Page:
Universitätsbibliothek HeidelbergUniversitätsbibliothek Heidelberg
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One of these impediments arose from the rebellion, which, at that time,
continued to put the whole country in disorder. Tho' they had not ceased to
cut off heads every day, and to butcher, without mercy, all the rebels that the
government was able to seize, yet there still remained a considerable number,
who had joined themselves to the Arabs: even the ringleader of them, whose
name was Salem Cachef, and who was reported to be dead, in order to quiet
the populace, had escaped the most diligent search that could be made, and had
married the daughter of an Arab schech. Under the shelter of this protection,
he plundered and murdered all that came from Cairo, insomuch that if we
went with the caravans, the pasTage was absolutely insecure; and if we took
the method of going upon the Nile, the barks did not run a less hazard.
The second impediment to my journey was occasioned by a iickness, which
I did not take much notice of at the beginning. I imputed it solely to the air
os the country,, which I imagined to disagree with my constitution: I flattered
myself, however, in a little time to reconcile myself to it. But the affair became
at length very serious: in a few days the disorder shewed itself to be a true peri-
pneumony. It confined me to my bed for more than two months, and gave me
great disquietude: more particularly, because I was lodged in an inn, that was
notorious for troublesome riots. I am going to mention one, that had like to
have cost us dear; but which had a more happy success than could be expected.
When a Stranger arrives in Egypt, theyprescribeto him two fundamental rules,
the observance of which is necessary to all the Francs, in order to be secure in the
country. The first enjoins, to avoid all occasions, where the Turks may
have the least pretence for coming to a quarrel; and rather to bear slight insults,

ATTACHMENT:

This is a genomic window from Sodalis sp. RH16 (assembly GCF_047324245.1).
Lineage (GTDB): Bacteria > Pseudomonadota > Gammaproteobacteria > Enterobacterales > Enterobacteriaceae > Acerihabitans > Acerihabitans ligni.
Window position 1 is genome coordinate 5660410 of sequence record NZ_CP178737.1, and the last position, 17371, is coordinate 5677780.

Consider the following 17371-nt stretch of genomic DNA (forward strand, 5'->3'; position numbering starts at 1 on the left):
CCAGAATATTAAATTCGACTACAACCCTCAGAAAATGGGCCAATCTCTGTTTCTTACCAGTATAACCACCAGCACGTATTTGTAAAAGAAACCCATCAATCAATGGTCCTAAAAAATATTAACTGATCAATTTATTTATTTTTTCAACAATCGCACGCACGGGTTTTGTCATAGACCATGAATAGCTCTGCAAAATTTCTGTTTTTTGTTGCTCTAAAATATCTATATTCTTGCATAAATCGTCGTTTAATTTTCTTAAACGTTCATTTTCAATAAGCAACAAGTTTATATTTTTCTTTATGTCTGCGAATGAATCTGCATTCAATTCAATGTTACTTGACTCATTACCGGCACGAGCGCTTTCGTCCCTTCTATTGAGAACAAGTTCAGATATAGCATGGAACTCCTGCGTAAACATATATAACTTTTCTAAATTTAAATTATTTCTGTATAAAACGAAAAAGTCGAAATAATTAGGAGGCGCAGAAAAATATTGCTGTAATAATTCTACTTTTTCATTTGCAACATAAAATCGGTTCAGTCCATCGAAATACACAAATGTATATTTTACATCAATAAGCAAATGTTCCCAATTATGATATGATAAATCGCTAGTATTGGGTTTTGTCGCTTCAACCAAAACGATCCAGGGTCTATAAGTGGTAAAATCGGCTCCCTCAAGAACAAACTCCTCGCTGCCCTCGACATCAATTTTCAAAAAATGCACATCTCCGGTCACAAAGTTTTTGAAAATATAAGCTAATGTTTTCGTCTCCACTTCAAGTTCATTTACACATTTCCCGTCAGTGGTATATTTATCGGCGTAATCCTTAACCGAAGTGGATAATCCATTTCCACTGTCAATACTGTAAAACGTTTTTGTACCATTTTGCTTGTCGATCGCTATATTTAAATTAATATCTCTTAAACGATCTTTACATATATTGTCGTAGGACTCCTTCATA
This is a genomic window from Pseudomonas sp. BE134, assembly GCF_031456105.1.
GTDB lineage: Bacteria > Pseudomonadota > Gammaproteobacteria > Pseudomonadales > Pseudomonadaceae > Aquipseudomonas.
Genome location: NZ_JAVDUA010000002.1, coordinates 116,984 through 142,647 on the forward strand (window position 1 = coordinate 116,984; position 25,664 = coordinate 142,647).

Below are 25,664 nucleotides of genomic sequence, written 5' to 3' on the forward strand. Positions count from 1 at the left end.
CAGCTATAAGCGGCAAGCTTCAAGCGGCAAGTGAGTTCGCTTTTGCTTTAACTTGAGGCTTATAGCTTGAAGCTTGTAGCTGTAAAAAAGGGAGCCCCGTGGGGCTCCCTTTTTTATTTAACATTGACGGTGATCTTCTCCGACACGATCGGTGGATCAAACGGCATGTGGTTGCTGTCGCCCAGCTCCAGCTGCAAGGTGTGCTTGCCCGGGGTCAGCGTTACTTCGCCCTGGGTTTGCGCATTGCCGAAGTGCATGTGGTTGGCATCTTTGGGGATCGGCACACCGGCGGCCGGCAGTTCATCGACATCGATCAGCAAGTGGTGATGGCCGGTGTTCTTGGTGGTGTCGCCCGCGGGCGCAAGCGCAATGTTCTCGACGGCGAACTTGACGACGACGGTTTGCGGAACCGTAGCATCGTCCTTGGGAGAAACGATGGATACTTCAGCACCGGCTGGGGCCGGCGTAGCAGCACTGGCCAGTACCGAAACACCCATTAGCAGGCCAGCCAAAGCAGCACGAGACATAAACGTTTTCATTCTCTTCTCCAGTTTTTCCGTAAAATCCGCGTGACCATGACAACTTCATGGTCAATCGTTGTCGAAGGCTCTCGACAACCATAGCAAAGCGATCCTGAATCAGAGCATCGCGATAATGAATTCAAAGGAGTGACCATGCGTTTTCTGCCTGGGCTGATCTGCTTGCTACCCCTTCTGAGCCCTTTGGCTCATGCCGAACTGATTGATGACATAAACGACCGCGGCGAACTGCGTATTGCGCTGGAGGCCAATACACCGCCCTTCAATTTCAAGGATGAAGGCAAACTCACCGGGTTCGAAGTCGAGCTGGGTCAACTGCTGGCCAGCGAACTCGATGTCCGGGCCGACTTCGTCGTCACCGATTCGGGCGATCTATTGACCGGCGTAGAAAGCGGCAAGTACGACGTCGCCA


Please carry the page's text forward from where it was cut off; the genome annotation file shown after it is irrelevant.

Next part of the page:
than to venture an engagement with them : the second requires, that in case you
cannot avoid having a contest with a Turk, you ought to take great care how
you defend yourself; for if, unluckily, you happen to kill one of them, you
will certainly be destroyed. It would be impossible to escape the fury of those
who will endeavour to revenge his death, and who will be always aslured of
the aid of the greatest number, and of the support of justice, not to say of in-
justice itself.
I h a d always applied myself so carefully to the observance of the first of
these rules, that I had never been in a Situation to have need of the other. Yet
a certain fatality destined all those, who lodged in the inn where I was, to be
one day under a necessity of making use of both these rules: and even they
would not have been able to have preserved the whole house from destruction,
if it had not been for the courage of a lady, who defended herself in such a
manner as was indeed something strange and comical, but which happily suc-
ceeded so well, that me alone preserved all that were in the house.
This adventure happened on occasion of a public proceslion, or festival of
circumciiion; which, as was given out, would be more solemn than the greatest
part of the others, that we see here so often walking the streets. This was